Exoplanet Activity

Faculty members with primary research interests in exoplanets are Prof. David Sing and Prof. Kevin Schlaufman. The exoplanet research program at JHU features close collaborations (including joint appointments) with JHU’s Department of Earth and Planetary Sciences, its Applied Physics Laboratory, and the Space Telescope Science Institute. The overall Baltimore exoplanet effort is brought together in the interdisciplinary Institute for Planets and Life and the Stargate Collaboration. The Baltimore exoplanet community meets jointly with researchers from the greater Chesapeake Bay Area several times per year in Chesapeake Bay Area Exoplanet Meetings.

Below we describe some of our department’s exoplanet research. 

Exoplanet Atmospheres

Prof. David Sing has research interests in detecting and characterizing exoplanets, constraining the physics and chemistry of their atmospheres, and performing comparative exoplanetary studies. The research involves both observations and theoretical spectral retrieval modeling. The observations primarily use the transit method using telescopes such as the Hubble Space Telescope and James Webb Space Telescope to make transmission, emission, and phase curve panchromatic measurements for planets from super-Earth to Neptune and Jupiter sizes.  Prof. Sing is P.I. of the largest exoplanet program in history on the Hubble Space Telescope, the Panchromatic Comparative Exoplanetary Treasury Survey, which used 498 orbits to study 20 planets from UV to near-IR wavelengths.  Highlights of the program include:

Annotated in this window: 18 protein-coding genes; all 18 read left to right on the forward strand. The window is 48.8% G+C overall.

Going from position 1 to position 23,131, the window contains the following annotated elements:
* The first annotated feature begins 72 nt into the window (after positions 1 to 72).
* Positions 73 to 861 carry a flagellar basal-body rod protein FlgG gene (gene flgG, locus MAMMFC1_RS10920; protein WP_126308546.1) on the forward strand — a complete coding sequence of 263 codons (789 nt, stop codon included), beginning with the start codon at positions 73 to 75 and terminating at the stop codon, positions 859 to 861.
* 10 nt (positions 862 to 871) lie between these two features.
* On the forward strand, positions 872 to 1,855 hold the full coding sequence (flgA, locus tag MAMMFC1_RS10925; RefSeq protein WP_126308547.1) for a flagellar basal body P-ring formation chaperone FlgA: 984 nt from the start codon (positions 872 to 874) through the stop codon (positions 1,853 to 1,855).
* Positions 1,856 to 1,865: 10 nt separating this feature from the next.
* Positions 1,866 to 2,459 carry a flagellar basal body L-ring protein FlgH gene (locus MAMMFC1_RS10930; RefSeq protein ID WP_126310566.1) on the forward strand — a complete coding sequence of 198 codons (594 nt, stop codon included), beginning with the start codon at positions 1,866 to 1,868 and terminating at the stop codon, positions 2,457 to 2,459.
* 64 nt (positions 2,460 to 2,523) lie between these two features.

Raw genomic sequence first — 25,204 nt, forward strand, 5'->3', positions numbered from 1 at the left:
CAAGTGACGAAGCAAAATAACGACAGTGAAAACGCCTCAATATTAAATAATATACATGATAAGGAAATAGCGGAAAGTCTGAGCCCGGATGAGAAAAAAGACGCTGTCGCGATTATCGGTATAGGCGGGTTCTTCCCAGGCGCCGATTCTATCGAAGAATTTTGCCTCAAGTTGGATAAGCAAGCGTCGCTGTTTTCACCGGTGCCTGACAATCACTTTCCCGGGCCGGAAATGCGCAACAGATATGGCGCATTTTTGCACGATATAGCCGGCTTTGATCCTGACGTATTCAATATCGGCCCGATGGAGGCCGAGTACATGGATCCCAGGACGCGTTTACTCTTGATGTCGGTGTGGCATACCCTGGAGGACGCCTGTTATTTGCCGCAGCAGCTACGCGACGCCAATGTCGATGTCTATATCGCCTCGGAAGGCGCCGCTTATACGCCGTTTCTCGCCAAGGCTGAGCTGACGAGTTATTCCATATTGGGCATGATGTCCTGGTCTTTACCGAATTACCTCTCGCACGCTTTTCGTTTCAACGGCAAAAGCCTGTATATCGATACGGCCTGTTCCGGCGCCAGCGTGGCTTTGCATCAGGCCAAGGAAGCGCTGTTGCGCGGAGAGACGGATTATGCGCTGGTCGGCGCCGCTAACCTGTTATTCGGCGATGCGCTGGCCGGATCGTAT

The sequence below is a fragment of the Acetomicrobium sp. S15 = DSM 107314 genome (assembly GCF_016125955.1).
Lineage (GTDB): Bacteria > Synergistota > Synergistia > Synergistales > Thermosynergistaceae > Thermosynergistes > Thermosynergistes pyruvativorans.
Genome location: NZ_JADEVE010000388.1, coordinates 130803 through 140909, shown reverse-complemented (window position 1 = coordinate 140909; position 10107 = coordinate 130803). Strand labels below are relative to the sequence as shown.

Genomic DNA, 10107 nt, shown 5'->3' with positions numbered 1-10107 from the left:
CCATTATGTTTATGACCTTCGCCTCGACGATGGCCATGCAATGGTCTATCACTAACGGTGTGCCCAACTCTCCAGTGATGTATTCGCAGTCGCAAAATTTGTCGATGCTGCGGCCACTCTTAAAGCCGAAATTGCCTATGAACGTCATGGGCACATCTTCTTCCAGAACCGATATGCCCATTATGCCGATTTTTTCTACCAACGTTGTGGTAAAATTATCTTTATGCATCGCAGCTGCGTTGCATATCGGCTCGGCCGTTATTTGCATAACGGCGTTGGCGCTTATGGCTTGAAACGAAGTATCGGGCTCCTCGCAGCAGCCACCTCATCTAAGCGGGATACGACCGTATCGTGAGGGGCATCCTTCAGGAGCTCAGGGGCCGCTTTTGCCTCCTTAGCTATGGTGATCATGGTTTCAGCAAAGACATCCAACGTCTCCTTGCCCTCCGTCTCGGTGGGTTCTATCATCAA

Prof. Sing is also an active member of the JWST ERS-Transit Program which is a community effort to observe the full suite of transiting planet characterization geometries with the James Webb Space Telescope, and a member of the JWST NIRSpec GTO Team.

10 exoplanets
This image shows an artist’s impression of the ten hot Jupiter exoplanets studied by David Sing and his colleagues. The images are to scale with each other. HAT-P-12b, the smallest of them, is approximately the size of Jupiter, while WASP-17b, the largest planet in the sample, is almost twice the size. The planets are also depicted with a variety of different cloud properties. There is almost no information about the colours of the planets available, with the exception of HD 189733b, which became known as the blue planet (heic1312). The hottest planets within the sample are portrayed with a glowing night side. This effect is strongest on WASP-12b, the hottest exoplanet in the sample, but also visible on WASP-19b and WASP-17b. It is also known that several of the planets exhibit strong Rayleigh scattering. This effect causes the blue hue of the daytime sky and the reddening of the Sun at sunset on Earth. It is also visible as a blue edge on the planets WASP-6b, HD 189733b, HAT-P-12b, and HD 209458b. The wind patterns shown on these ten planets, which resemble the visible structures on Jupiter, are based on theoretical models. Image Credit (NASA, ESA, and D. Sing)

Exoplanet Formation and Evolution

As part of JHU’s Institute for Data-intensive Engineering and Science, Prof. Kevin Schlaufman uses all of the tools of a 21st century data scientist to study the ensemble properties of exoplanets and their host stars with the goal of using those properties to explore exoplanet formation and evolution.  Recent publications by JHU PhD students mentored by Prof. Schlaufman include:

  1. The use of exoplanet host star Galactic kinematics to solve the second oldest open question in exoplanets (Hamer & Schlaufman 2019).
  2. The use of the relationship between small planet occurrence and host star metallicity to choose between planetesimal accretion and pebble accretion for the origin of planetary embryos (Lu et al. 2020).